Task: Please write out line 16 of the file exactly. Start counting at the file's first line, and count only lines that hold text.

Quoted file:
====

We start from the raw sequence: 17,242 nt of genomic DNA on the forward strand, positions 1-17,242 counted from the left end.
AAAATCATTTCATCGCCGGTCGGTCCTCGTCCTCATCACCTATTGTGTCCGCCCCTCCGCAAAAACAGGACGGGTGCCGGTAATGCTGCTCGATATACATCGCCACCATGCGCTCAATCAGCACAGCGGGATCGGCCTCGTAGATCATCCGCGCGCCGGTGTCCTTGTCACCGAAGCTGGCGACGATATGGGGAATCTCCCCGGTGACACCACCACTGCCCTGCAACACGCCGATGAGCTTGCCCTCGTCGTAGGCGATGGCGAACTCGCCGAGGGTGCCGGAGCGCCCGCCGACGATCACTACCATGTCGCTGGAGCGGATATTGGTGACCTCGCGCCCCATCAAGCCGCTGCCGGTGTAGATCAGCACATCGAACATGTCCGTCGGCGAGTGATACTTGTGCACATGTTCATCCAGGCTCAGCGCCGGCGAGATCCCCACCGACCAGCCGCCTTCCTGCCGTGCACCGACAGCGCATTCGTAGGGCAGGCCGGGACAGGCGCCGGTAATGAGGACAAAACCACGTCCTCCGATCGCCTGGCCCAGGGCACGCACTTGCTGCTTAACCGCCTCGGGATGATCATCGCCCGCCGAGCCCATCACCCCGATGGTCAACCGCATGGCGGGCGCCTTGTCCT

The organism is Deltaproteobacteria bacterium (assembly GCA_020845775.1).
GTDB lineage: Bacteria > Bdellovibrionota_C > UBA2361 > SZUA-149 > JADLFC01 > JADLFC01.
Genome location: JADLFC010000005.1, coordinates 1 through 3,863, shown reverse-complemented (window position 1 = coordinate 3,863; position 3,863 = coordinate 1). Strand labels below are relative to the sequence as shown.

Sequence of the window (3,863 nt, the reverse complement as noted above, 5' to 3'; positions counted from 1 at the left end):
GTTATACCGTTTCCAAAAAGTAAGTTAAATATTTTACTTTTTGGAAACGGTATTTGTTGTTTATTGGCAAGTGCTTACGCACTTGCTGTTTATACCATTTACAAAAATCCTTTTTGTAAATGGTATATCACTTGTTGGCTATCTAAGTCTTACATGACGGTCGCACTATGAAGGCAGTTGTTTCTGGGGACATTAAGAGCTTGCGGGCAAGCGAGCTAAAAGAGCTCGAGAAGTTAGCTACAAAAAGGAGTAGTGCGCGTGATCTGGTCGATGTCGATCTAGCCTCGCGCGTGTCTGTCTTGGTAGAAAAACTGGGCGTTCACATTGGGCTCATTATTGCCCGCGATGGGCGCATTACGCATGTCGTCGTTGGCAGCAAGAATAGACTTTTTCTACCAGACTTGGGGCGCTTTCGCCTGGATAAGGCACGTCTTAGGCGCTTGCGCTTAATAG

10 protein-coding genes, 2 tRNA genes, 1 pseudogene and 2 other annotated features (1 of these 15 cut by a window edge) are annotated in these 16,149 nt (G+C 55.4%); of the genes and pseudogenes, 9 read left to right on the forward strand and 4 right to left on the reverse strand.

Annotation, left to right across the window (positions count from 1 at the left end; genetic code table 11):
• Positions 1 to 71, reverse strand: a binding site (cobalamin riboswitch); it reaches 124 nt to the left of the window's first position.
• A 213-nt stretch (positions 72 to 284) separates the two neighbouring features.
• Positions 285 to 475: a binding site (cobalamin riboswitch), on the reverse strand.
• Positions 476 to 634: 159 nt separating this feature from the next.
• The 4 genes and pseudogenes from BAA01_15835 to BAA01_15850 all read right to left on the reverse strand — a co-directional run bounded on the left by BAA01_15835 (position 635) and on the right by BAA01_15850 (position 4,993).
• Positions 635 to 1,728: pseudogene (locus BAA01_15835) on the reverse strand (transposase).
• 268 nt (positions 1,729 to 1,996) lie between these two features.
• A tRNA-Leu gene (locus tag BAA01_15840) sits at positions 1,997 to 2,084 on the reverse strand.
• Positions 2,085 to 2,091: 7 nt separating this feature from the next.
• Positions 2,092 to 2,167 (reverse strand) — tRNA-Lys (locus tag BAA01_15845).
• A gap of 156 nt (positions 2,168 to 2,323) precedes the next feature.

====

• 268 nt (positions 1,729 to 1,996) lie between these two features.